Insight post

Aug. 6, 2018

The Defined Risk Strategy as a Total Portfolio Solution

The Case for the DRS as a Total Portfolio Solution

Where the DRS Fits - Part 2 of 4

When Randy Swan first developed the Defined Risk Strategy (DRS) in 1997, it was designed to be a total portfolio solution. Randy started investing at an early age and tried many of the strategies available: buy-and-hold, market-timing, stock-picking, traditional diversification, etc. Those strategies did not prevent him from feeling the pain of the 1987 “Black Monday” crash or the 1990-1991 recession. It wasn’t until he started working with insurance companies while at KPMG that he struck upon the ideas that would one day become the DRS.

A Strategy Built for Different Market Environments

A successful money manager might be in business for decades. Alternatively, successful insurance companies have been around for centuries. Ultimately, an insurance company bears the risk of policy claims, and its balance sheet must be strong enough to withstand those claims when they come in. A successful insurance company must invest their assets well, be very cognizant of the probabilities of unfavorable outcomes, and generate sufficient revenue in order to stay in business. Suffice to say, a hit of 30% or more to its balance sheet could be catastrophic.

Many of those insurance principles are seen in the DRS:

  1. Exposure to the equity markets is maintained via low-cost ETFs, without any attempt to outsmart the market via stock selection or market timing.
  2. Downside risk is mitigated via the holdings in long-term put options.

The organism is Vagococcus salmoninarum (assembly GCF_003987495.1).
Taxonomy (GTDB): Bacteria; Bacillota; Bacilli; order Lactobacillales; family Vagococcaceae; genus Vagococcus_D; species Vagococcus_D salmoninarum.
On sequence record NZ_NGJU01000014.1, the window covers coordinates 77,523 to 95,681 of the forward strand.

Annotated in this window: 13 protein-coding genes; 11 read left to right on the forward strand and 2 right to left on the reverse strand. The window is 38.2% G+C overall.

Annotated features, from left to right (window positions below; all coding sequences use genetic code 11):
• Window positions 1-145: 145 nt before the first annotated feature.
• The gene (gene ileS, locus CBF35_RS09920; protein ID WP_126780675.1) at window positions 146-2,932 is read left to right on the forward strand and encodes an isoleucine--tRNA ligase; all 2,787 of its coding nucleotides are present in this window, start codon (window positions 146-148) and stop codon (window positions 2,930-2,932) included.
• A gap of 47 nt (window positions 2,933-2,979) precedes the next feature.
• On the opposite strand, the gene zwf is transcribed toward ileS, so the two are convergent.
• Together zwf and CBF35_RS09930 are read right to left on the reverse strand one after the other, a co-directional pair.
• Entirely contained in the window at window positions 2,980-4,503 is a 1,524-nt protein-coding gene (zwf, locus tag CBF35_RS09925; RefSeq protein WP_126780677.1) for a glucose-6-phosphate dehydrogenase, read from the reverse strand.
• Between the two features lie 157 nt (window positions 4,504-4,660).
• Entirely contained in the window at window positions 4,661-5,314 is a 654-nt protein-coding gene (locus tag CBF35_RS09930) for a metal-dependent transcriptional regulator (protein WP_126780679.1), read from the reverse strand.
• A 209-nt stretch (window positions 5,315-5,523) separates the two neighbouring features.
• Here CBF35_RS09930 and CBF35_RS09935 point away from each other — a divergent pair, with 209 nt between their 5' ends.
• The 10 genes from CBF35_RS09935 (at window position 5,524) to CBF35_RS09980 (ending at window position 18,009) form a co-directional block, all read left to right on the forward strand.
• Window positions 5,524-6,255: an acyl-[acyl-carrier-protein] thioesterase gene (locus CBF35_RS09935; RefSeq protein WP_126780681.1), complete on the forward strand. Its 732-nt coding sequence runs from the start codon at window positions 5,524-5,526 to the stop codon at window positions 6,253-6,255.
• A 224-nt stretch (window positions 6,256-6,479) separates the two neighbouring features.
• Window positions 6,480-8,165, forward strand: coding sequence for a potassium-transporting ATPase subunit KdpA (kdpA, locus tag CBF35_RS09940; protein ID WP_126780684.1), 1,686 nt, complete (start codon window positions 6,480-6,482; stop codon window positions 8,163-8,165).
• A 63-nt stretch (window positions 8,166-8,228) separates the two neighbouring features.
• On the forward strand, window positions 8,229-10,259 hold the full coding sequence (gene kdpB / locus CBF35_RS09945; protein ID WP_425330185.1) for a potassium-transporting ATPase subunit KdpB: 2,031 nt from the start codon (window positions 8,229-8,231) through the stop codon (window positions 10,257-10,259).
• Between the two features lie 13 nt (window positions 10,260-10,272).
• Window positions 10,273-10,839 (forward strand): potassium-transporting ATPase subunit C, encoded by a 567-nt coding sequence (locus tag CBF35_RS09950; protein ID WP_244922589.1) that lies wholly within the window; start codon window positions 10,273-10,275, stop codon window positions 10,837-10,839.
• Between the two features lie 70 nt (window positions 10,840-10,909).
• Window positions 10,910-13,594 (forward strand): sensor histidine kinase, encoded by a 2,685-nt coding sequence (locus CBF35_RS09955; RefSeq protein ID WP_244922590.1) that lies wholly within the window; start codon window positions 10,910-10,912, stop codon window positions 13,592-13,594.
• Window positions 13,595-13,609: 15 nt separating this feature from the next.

3. Revenue is generated from the premium collection trades.

DRS Process steps - Total Portfolio Solution - Swan Insights

These three primary building blocks are complementary and seek to provide a source of returns in just about any market environment. After all, the market can do one of three things: it can go up, it can go down, or it can stay flat.

  1. The first component, equity, does well when markets go up.
  2. In the second component, the hedge gains value if the markets go down.
  3. With the third component, if the markets stay flat and range bound in a short time horizon, the premium collection trades tend to do well.

DRS Process see saw - Total Portfolio Solution - Swan Insights

It can be said with a high degree of certainty that in no environment will all three components positively contribute to performance. However, in any given environment, at least one, if not two, of the three components may contribute positively to the DRS.

This, of course, is by design and is a manifestation of a truly diversified strategy.

To dampen overall portfolio volatility, the individual components need to have a low or negative correlation. Historically speaking, the hedge component has been negatively correlated to both the equity position and the income trades, and the income trades have had a low correlation to the equity stake.

A Time-Tested Strategy

Over the course of its 20-year history, the DRS has seen many different market environments and events, including:

  • The Long Term Capital Management bust and Russian default in 1998
  • The “irrational exuberance” of the dot-com bubble
  • The subsequent bursting of the dot-com bubble and the long bear market of 2000-02
  • The September 11th terrorist attacks
  • The 2008 market collapse, the most severe bear market since the Great Depression
  • The second-longest bull market in U.S. history, starting in March 2009
  • The “flash crash” of May 2010
  • The debt downgrade of August 2011
  • A 32.4% gain in the S&P 500 in 2013

Throughout a two-decade period that encompassed many peaks and valleys, the 100% Swan DRS Select Composite outperformed both the S&P 500 and a 60% equity/40% bond portfolio. Even though the current bull market is in its eighth year and is the second-longest bull market in U.S. history, the downside protection the DRS generated through the bear markets of 2000-02 and 2007-09 have compensated for its underperformance relative to the S&P 500 during the last several years.